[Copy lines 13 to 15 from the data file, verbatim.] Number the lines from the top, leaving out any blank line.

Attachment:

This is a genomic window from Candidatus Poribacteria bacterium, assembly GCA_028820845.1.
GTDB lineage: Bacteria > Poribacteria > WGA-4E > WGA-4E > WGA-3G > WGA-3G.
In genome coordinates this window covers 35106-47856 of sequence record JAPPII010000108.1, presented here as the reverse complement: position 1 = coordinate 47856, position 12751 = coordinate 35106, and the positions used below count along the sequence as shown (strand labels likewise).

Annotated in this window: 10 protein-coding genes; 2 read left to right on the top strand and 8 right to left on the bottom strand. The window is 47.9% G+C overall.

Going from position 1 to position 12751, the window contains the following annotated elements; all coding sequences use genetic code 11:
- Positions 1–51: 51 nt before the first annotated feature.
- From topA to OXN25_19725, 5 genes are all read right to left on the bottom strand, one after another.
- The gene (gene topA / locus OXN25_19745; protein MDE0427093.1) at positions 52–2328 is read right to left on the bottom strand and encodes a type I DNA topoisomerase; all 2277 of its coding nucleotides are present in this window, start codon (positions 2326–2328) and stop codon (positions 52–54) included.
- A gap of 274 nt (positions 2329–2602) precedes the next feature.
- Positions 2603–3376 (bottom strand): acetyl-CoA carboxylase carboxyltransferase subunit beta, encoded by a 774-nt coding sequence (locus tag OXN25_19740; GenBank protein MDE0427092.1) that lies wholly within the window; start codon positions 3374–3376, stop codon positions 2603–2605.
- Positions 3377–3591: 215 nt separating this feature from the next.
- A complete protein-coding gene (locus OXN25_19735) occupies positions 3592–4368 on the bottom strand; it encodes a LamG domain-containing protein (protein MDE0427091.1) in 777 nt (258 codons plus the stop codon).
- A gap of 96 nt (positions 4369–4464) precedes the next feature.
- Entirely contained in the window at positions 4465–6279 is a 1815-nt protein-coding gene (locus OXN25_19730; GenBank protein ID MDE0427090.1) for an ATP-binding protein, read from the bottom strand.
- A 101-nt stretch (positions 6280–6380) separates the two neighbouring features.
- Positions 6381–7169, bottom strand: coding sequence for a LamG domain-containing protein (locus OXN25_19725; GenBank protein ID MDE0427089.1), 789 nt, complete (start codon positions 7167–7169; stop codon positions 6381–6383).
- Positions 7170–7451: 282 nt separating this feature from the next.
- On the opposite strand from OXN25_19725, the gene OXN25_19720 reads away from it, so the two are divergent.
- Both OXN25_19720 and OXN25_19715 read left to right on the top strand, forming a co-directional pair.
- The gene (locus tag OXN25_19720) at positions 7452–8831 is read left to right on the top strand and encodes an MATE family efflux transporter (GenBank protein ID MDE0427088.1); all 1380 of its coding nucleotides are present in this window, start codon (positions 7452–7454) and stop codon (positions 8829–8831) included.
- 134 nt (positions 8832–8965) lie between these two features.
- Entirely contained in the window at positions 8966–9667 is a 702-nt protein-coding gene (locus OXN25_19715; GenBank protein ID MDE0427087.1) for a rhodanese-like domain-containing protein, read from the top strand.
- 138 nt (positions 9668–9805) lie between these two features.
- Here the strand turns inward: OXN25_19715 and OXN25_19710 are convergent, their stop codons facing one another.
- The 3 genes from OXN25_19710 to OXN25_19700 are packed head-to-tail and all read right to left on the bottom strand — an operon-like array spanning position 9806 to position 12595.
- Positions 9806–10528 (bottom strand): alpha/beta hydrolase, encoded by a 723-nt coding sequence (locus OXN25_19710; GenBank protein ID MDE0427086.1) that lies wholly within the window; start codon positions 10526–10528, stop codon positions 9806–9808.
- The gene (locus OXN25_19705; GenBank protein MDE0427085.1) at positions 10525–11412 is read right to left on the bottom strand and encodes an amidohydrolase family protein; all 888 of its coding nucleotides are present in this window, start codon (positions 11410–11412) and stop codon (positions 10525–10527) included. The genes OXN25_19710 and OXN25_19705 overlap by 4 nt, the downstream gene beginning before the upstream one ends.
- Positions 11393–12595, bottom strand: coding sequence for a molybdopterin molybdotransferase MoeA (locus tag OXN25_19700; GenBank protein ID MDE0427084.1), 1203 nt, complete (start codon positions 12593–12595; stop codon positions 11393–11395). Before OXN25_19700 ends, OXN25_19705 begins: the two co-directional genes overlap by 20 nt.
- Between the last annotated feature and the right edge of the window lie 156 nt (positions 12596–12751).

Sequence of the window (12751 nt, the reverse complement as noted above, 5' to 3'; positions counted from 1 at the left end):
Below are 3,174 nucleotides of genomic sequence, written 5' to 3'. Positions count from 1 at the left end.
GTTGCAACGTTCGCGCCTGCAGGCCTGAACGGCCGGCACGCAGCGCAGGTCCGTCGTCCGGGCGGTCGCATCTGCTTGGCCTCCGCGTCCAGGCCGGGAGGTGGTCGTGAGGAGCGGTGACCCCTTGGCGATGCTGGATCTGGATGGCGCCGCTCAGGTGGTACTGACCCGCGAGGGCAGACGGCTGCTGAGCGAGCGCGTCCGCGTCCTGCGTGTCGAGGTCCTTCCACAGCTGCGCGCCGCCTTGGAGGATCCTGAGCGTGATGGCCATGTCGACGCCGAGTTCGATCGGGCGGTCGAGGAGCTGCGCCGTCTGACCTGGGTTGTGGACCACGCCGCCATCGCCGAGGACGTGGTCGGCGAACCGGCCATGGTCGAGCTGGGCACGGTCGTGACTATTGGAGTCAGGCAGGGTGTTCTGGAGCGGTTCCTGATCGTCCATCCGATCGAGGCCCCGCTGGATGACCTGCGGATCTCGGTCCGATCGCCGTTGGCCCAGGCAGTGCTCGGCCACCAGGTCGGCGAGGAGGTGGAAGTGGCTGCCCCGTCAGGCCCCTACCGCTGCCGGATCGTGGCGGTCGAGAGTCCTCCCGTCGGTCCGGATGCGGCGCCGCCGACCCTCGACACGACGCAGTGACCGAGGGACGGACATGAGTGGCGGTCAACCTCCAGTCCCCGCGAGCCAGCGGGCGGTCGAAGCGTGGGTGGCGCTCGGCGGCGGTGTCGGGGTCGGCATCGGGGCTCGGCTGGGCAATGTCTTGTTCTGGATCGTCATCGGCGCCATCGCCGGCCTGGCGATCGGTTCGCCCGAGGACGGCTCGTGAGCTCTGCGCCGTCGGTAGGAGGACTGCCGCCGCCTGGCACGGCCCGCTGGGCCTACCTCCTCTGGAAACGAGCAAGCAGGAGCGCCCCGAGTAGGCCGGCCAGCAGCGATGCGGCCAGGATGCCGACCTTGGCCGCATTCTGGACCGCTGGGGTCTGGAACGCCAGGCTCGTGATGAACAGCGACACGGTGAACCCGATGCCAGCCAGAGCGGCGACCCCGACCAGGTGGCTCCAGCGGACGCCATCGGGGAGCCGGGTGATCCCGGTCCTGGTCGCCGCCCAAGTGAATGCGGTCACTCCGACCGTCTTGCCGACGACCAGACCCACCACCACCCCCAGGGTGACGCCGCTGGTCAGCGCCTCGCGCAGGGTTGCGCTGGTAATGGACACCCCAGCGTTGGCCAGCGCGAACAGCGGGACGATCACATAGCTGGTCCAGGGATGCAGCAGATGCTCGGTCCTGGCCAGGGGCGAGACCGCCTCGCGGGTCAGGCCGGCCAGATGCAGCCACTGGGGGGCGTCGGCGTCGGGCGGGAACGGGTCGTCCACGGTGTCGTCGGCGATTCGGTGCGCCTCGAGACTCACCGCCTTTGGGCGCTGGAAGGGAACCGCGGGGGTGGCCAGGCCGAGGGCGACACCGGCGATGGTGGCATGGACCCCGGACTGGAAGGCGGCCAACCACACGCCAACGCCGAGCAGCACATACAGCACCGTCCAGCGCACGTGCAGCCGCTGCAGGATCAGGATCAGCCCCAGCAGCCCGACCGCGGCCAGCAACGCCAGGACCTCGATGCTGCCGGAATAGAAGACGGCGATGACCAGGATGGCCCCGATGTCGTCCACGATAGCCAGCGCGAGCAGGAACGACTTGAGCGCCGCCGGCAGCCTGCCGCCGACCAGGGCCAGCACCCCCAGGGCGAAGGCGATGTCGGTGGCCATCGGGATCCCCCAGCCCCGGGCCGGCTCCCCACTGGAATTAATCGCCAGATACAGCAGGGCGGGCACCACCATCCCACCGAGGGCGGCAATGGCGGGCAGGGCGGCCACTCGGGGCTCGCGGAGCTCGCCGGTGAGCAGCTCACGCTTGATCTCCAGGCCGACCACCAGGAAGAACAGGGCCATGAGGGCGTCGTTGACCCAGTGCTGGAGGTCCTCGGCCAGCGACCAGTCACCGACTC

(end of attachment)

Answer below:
- A gap of 96 nt (positions 4369–4464) precedes the next feature.
- Entirely contained in the window at positions 4465–6279 is a 1815-nt protein-coding gene (locus OXN25_19730; GenBank protein ID MDE0427090.1) for an ATP-binding protein, read from the bottom strand.
- A 101-nt stretch (positions 6280–6380) separates the two neighbouring features.